From the dependency network of all CRAN packages, we have seen that reverse dependencies of all CRAN packages seem to follow the power law. This echoes the phenomenon in other software dependencies observed by, for example, LaBelle and Wallingford, 2004, Baxter et al., 2006, Jenkins and Kirk, 2007, Wu et al. 2007, Louridas et al., 2008, Zheng et al., 2008, Kohring, 2009, Li et al., 2013, Bavota et al. 2015, and Cox et al., 2015. In this vignette, we will fit the discrete power law to model this number of reverse dependencies, using functions with the suffix `upp`

, namely `dupp()`

, `Supp()`

and `mcmc_upp()`

. While we shall focus on “Imports”, which is one of the serveral kinds of dependencies in R, the same analysis can be carried out for all other types.

In the vignette on all CRAN pacakges, we looked at the dependency type `Depends`

. Here, we look at the dependency type `Imports`

, using the same workflow. As we are using the forward dependencies to construct the network, the number of reverse dependencies is equivalent to the in-degree of a package, which can be obtained via the function `igraph::degree()`

. We then construct a data frame to hold this in-degree information.

```
g0.imports <- get_graph_all_packages(type = "imports")
d0.imports <- g0.imports %>% igraph::degree(mode = "in")
df0.imports <-
data.frame(name = names(d0.imports), degree = as.integer(d0.imports)) %>%
dplyr::arrange(dplyr::desc(degree), name)
head(df0.imports, 10)
#> name degree
#> 1 ggplot2 2057
#> 2 dplyr 2038
#> 3 Rcpp 2023
#> 4 magrittr 1355
#> 5 MASS 1217
#> 6 rlang 1143
#> 7 stringr 1127
#> 8 tibble 1047
#> 9 tidyr 937
#> 10 purrr 898
```

For the purpose of verification, we use the reverse dependencies to construct the network, then look at the out-degrees of the packages this time.

```
g0.rev_imports <- get_graph_all_packages(type = "reverse imports")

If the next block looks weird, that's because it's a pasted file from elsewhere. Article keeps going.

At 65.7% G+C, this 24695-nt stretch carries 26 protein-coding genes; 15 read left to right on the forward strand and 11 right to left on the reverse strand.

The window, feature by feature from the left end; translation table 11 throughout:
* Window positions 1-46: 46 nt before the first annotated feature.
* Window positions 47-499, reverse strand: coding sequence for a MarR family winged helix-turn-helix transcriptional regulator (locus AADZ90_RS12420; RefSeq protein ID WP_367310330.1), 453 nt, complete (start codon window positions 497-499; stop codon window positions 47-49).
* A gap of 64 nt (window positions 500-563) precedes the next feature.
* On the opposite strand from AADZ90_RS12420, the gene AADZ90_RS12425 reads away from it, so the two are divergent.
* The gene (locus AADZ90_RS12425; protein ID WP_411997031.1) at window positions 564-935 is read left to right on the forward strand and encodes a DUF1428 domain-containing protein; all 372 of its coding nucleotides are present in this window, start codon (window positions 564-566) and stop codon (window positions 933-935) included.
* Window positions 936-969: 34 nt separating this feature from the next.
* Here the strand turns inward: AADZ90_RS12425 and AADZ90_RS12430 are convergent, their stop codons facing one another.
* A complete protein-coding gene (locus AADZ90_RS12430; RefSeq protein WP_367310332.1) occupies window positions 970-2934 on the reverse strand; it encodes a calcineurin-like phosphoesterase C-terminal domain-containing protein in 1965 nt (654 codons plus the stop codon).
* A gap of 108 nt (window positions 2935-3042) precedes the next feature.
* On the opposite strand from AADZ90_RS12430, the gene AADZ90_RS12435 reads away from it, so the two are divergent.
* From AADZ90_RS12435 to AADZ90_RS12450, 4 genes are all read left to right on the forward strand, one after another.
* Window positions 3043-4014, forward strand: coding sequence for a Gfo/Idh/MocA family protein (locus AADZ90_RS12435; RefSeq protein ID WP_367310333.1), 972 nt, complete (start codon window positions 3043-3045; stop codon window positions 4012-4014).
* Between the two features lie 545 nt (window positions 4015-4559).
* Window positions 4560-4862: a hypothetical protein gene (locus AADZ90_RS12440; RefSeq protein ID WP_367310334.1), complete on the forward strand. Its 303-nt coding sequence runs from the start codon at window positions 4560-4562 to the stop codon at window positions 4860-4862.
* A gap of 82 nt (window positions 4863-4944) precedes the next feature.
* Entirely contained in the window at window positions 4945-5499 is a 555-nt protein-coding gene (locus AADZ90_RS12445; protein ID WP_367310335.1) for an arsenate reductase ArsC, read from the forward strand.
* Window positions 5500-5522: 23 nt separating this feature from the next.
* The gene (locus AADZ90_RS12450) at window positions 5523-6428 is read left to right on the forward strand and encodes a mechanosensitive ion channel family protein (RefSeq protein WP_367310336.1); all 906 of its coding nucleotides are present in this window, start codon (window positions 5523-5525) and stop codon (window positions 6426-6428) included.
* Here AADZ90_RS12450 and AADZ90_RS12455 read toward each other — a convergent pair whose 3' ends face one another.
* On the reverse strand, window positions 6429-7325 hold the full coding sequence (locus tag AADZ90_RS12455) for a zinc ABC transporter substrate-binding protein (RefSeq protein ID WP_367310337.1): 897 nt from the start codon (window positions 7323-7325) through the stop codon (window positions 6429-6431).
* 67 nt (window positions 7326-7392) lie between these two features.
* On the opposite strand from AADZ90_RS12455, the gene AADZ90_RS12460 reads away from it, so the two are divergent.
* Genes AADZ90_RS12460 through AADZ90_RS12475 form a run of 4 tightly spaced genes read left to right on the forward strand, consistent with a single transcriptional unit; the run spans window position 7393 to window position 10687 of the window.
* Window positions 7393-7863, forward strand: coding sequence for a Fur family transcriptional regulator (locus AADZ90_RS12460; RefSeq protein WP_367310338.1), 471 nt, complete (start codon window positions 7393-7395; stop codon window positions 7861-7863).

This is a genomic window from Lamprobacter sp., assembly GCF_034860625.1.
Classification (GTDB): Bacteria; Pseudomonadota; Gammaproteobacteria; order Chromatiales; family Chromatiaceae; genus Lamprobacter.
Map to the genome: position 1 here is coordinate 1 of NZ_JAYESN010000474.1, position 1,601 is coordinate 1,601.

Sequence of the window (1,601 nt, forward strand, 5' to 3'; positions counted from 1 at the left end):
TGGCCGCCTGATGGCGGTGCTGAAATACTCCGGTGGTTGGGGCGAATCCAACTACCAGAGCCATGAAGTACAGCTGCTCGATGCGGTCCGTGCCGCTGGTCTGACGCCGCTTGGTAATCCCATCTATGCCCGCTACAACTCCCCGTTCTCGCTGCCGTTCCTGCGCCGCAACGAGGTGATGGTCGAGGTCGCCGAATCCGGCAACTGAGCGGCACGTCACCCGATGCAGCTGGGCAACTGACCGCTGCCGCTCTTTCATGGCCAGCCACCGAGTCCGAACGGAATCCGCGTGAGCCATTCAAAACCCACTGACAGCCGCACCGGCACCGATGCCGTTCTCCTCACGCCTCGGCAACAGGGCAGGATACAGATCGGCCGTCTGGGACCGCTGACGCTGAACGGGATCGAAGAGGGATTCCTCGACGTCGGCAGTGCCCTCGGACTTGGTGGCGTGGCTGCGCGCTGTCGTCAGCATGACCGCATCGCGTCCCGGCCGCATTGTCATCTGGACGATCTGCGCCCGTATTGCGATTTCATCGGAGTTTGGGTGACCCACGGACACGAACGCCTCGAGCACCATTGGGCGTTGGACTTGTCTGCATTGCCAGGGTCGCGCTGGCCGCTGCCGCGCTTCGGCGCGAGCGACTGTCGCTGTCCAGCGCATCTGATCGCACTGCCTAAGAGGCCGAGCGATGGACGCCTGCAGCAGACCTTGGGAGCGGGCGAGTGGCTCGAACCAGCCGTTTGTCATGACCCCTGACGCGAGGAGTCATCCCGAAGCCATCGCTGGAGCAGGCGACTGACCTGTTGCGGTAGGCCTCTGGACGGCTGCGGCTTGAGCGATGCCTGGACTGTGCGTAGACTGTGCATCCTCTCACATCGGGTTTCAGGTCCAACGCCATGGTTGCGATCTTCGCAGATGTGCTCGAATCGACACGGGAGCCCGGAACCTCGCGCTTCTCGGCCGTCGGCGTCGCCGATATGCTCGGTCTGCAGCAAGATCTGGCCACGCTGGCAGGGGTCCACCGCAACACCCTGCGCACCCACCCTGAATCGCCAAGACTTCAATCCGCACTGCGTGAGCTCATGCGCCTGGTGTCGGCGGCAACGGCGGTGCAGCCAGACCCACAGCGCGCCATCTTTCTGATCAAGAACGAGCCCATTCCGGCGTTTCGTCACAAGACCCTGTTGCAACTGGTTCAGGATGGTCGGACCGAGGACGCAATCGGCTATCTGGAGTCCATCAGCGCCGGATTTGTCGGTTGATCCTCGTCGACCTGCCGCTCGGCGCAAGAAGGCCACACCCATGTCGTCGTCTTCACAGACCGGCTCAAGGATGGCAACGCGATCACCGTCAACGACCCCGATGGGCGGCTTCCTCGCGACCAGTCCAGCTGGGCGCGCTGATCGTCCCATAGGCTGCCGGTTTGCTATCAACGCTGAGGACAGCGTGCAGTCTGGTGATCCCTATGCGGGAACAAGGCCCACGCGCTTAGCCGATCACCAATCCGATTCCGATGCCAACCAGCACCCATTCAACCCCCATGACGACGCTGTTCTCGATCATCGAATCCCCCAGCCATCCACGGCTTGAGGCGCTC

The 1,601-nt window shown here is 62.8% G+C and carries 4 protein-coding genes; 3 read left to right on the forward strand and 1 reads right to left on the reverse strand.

d0.rev_imports <- g0.rev_imports %>% igraph::degree(mode = "out") # note the difference to above
df0.rev_imports <-
data.frame(name = names(d0.rev_imports), degree = as.integer(d0.rev_imports)) %>%
dplyr::arrange(dplyr::desc(degree), name)
head(df0.rev_imports, 10)
#> name degree
#> 1 ggplot2 2057
#> 2 dplyr 2038
#> 3 Rcpp 2023
#> 4 magrittr 1355
#> 5 MASS 1217
#> 6 rlang 1143
#> 7 stringr 1127
#> 8 tibble 1047
#> 9 tidyr 937
#> 10 purrr 898
```

Theoretically, the two data frames are identical. Any possible (but small) difference is due to the CRAN pages being updated while scraping.

We construct a data frame for the empirical frequencies and survival function at the whole range of data.

```
df1.imports <- df0.imports %>%
dplyr::filter(degree > 0L) %>% # to prevent warning when plotting on log-log scale
dplyr::count(degree, name = "frequency") %>%
dplyr::arrange(dplyr::desc(degree)) %>%
dplyr::mutate(survival = cumsum(frequency)/sum(frequency))
```

Before fitting the discrete power law, to be determined first is a threshold above which it is appropriate. We will visualise the degree distribution to determine such threshold.

```
gg0 <- df1.imports %>%
ggplot2::ggplot() +
ggplot2::geom_point(aes(degree, frequency), size = 0.75) +
ggplot2::scale_x_log10() +
ggplot2::scale_y_log10() +
ggplot2::coord_cartesian(ylim = c(1L, 1e+3L)) +
ggplot2::theme_bw(12)
gg0
```

The power law seems appropriate for the whole range of data, and so, for illustration purposes, the threshold will be set at 1 inclusive. 0’s will be excluded anyway because, as we will see, the probability mass function (PMF) is not well-defined at 0.

While it is straightforward to determine the threshold here, such linearity over the whole range might not be seen for other data. The package poweRlaw provides functions for and references to more systematic/objective procedures of selecting the threshold.

We use the function `mcmc_upp()`

to fit the discrete power law, of which the PMF is proportional to \(x^{-\alpha}\), where \(\alpha\) is the lone scalar parameter. Here we will use the parameter \(\xi_1=1/(\alpha-1)\) to align with the parameterisation of `mcmc_mix()`